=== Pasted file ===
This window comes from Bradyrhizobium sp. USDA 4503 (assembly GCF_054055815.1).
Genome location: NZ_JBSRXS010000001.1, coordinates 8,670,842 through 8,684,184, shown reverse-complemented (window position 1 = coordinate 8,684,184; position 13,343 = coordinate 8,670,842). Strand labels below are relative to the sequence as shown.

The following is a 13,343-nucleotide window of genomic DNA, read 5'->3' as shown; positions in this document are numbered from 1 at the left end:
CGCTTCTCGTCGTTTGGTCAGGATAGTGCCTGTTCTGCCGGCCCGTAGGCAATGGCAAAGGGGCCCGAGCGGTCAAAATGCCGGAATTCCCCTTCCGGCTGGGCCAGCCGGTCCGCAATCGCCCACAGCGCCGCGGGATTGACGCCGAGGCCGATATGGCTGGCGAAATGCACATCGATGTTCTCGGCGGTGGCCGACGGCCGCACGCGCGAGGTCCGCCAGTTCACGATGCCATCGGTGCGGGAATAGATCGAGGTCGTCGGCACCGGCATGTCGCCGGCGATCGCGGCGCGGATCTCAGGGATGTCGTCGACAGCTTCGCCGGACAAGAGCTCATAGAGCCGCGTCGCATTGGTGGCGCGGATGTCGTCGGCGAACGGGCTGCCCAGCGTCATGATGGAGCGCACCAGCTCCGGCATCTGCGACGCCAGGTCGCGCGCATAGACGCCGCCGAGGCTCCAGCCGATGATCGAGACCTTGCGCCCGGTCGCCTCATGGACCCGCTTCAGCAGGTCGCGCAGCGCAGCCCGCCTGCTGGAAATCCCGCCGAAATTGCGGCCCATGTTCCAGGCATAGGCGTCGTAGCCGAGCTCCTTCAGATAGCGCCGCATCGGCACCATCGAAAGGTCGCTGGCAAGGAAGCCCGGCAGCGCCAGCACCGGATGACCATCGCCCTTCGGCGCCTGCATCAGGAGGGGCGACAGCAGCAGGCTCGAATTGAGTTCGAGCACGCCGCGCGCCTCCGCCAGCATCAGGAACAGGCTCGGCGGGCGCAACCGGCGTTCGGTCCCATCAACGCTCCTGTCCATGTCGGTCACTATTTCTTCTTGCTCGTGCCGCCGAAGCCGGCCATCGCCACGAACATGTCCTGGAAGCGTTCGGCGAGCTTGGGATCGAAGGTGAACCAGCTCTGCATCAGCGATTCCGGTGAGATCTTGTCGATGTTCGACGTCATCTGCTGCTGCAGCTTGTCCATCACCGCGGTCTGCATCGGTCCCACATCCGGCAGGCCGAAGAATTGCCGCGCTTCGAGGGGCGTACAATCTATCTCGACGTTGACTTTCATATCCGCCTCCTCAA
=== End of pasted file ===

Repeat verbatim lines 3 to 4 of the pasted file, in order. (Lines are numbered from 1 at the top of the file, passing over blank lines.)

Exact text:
The following is a 13,343-nucleotide window of genomic DNA, read 5'->3' as shown; positions in this document are numbered from 1 at the left end:
CGCTTCTCGTCGTTTGGTCAGGATAGTGCCTGTTCTGCCGGCCCGTAGGCAATGGCAAAGGGGCCCGAGCGGTCAAAATGCCGGAATTCCCCTTCCGGCTGGGCCAGCCGGTCCGCAATCGCCCACAGCGCCGCGGGATTGACGCCGAGGCCGATATGGCTGGCGAAATGCACATCGATGTTCTCGGCGGTGGCCGACGGCCGCACGCGCGAGGTCCGCCAGTTCACGATGCCATCGGTGCGGGAATAGATCGAGGTCGTCGGCACCGGCATGTCGCCGGCGATCGCGGCGCGGATCTCAGGGATGTCGTCGACAGCTTCGCCGGACAAGAGCTCATAGAGCCGCGTCGCATTGGTGGCGCGGATGTCGTCGGCGAACGGGCTGCCCAGCGTCATGATGGAGCGCACCAGCTCCGGCATCTGCGACGCCAGGTCGCGCGCATAGACGCCGCCGAGGCTCCAGCCGATGATCGAGACCTTGCGCCCGGTCGCCTCATGGACCCGCTTCAGCAGGTCGCGCAGCGCAGCCCGCCTGCTGGAAATCCCGCCGAAATTGCGGCCCATGTTCCAGGCATAGGCGTCGTAGCCGAGCTCCTTCAGATAGCGCCGCATCGGCACCATCGAAAGGTCGCTGGCAAGGAAGCCCGGCAGCGCCAGCACCGGATGACCATCGCCCTTCGGCGCCTGCATCAGGAGGGGCGACAGCAGCAGGCTCGAATTGAGTTCGAGCACGCCGCGCGCCTCCGCCAGCATCAGGAACAGGCTCGGCGGGCGCAACCGGCGTTCGGTCCCATCAACGCTCCTGTCCATGTCGGTCACTATTTCTTCTTGCTCGTGCCGCCGAAGCCGGCCATCGCCACGAACATGTCCTGGAAGCGTTCGGCGAGCTTGGGATCGAAGGTGAACCAGCTCTGCATCAGCGATTCCGGTGAGATCTTGTCGATGTTCGACGTCATCTGCTGCTGCAGCTTGTCCATCACCGCGGTCTGCATCGGTCCCACATCCGGCAGGCCGAAGAATTGCCGCGCTTCGAGGGGCGTACAATCTATCTCGACGTTGACTTTCATATCCGCCTCCTCAA